In the early 1940s, disease was destroying half of the wheat harvest in Mexico, and the country’s farmers (like many others in the developing world) were unable to produce enough food to meet demand in their own country. The trustees of the Rockefeller Foundation became interested in the problem, which they considered a logical extension of their existing large efforts in international public health and the biological sciences.
In 1943, the Rockefeller Foundation gave $20,000 for an initial survey of Mexican agriculture; the following year they spent $192,800 to construct and equip a research lab in the country. In 1944 they hired DuPont scientist Norman Borlaug and others to staff a new initiative to improve agriculture in the developing world. Entirely new varieties of wheat, corn, and potatoes were created. Farmers were taught to fertilize and irrigate. Soon, crop production rocketed upwards in Mexico (per acre yields for wheat quadrupled), and the country became a net exporter of food.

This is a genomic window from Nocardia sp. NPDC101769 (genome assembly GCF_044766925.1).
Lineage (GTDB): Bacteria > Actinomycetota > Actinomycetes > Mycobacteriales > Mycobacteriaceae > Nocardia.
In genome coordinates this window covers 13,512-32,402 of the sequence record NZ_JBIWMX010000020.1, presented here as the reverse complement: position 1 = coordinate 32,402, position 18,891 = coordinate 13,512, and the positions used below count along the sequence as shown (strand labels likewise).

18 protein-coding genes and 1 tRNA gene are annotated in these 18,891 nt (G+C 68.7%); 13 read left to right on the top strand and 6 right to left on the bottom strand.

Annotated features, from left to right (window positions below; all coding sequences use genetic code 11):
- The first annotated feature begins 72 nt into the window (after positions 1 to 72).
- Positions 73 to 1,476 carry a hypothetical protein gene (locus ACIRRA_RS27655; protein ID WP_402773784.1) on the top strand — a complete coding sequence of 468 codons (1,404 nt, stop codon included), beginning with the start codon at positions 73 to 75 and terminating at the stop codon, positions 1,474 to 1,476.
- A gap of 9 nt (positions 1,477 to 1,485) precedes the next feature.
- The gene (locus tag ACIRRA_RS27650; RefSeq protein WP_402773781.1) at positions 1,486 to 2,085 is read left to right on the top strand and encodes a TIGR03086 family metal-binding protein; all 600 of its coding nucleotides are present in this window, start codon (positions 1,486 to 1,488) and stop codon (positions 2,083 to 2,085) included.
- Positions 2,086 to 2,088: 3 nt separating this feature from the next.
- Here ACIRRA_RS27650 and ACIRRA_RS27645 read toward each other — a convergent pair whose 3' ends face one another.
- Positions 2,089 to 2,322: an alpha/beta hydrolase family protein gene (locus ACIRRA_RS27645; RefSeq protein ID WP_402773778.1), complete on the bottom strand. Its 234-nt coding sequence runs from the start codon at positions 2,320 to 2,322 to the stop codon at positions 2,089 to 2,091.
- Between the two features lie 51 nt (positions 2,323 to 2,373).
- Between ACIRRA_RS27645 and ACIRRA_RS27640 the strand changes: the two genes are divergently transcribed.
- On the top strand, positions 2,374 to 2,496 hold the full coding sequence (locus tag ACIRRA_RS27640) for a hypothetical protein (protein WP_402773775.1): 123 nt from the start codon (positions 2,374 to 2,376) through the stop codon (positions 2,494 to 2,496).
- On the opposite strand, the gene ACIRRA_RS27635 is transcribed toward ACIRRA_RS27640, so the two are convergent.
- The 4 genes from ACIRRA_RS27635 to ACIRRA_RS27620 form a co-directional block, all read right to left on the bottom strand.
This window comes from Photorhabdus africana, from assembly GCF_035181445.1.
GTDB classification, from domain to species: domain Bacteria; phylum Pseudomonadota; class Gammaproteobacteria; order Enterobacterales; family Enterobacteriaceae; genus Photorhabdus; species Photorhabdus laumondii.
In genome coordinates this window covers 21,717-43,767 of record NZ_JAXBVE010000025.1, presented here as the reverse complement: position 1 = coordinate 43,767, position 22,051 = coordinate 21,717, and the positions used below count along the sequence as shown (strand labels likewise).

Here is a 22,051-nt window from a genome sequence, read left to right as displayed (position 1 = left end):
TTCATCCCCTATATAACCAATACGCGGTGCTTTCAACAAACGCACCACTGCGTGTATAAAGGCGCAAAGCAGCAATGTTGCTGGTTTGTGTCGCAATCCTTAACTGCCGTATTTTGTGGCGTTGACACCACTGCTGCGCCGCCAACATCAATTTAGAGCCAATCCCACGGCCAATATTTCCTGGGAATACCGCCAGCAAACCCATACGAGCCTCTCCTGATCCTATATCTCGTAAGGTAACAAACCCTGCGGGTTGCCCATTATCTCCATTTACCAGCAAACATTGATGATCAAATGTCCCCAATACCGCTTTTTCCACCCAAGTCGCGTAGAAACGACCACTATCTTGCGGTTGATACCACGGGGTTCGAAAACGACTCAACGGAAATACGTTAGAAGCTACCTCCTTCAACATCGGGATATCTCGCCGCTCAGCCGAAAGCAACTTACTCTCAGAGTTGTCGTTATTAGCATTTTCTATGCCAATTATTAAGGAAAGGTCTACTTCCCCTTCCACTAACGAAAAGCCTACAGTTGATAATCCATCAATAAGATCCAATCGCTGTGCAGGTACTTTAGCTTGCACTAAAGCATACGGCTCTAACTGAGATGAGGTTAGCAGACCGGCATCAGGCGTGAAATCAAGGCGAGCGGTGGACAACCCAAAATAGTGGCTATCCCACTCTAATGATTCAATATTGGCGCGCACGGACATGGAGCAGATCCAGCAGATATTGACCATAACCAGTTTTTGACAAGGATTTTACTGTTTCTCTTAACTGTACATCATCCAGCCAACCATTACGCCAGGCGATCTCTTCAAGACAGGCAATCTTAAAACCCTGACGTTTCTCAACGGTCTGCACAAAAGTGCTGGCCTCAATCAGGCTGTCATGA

In 1954, when stem rust devastated American wheat production, Borlaug’s research was modified to rescue American agriculture as well. But the most dramatic effects came when the so-called Green Revolution spread across the developing world, saving hundreds of millions of lives and transforming global economics. (See companion 1962 and 2006 entries.)
- Rockefeller Foundation agriculture work, rockefeller100.org/exhibits/show/agriculture
- Duke University case study on Green Revolution, cspcs.sanford.duke.edu/sites/default/files/descriptive/green_revolution.pdf